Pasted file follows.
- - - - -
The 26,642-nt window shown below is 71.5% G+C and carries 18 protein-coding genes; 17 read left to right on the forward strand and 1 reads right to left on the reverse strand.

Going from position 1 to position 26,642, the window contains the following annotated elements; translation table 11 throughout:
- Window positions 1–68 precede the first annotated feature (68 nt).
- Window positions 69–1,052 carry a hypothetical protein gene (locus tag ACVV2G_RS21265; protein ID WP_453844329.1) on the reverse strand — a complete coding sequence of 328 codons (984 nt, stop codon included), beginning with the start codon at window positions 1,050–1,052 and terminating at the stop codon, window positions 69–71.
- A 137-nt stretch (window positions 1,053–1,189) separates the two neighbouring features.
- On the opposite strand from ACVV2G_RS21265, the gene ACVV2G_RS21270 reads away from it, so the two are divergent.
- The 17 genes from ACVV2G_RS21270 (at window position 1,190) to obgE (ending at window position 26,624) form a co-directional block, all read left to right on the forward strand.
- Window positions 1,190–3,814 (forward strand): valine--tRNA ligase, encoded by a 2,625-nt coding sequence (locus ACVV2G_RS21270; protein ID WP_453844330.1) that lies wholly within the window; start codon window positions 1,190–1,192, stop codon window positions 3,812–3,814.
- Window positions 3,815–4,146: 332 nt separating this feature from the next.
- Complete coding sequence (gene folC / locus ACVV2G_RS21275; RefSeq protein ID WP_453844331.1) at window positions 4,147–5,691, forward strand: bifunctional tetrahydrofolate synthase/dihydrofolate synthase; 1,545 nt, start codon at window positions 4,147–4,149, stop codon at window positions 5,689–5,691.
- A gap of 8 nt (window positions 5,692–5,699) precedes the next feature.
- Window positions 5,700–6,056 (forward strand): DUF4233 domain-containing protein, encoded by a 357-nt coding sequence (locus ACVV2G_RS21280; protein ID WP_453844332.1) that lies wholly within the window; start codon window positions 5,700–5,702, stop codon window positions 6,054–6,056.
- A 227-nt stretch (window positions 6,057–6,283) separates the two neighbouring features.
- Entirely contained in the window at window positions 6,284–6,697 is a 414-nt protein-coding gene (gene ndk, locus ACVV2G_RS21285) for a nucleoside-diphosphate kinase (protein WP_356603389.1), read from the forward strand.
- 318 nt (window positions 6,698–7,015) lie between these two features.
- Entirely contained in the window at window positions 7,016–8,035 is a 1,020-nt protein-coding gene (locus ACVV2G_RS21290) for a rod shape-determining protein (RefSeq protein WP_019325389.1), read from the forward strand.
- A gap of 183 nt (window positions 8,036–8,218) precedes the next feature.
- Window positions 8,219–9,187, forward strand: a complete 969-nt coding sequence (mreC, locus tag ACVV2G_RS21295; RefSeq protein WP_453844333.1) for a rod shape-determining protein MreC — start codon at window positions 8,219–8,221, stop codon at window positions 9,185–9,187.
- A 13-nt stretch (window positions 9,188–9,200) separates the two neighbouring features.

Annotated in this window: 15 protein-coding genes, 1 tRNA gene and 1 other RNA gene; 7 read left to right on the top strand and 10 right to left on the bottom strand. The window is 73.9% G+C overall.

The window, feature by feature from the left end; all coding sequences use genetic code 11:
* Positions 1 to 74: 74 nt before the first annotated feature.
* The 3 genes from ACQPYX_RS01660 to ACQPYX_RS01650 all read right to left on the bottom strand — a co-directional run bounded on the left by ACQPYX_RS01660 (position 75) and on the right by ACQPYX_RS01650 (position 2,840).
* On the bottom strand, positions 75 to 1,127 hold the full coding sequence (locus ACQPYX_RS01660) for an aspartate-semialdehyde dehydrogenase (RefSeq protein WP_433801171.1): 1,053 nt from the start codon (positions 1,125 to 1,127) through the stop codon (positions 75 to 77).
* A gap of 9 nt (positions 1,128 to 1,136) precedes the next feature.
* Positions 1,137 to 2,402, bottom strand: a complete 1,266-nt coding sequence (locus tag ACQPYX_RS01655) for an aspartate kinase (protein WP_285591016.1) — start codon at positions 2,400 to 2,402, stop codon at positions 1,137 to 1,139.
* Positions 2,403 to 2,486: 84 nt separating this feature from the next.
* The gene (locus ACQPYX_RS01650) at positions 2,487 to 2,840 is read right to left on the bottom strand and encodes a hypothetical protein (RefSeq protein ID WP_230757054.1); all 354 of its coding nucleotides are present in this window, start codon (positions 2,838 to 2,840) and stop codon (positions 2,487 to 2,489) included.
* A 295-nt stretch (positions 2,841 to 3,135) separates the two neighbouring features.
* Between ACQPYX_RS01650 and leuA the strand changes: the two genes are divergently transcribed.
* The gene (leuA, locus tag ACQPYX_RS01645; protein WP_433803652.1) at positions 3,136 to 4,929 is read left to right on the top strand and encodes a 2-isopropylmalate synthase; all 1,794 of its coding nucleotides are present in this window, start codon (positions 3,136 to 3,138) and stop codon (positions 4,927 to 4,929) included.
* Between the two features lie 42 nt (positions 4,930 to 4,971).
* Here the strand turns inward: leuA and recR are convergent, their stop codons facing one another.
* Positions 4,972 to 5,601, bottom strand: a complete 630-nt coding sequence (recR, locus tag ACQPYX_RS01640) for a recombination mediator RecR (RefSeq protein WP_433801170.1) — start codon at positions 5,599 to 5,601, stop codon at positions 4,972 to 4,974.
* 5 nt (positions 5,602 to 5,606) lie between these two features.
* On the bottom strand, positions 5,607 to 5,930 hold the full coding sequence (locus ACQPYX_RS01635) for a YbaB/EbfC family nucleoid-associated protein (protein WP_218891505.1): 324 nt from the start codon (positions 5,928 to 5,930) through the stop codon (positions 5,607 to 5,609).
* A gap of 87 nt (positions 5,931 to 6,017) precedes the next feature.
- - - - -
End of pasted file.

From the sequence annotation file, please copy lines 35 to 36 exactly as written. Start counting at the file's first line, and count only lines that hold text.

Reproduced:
* 5 nt (positions 5,602 to 5,606) lie between these two features.
* On the bottom strand, positions 5,607 to 5,930 hold the full coding sequence (locus ACQPYX_RS01635) for a YbaB/EbfC family nucleoid-associated protein (protein WP_218891505.1): 324 nt from the start codon (positions 5,928 to 5,930) through the stop codon (positions 5,607 to 5,609).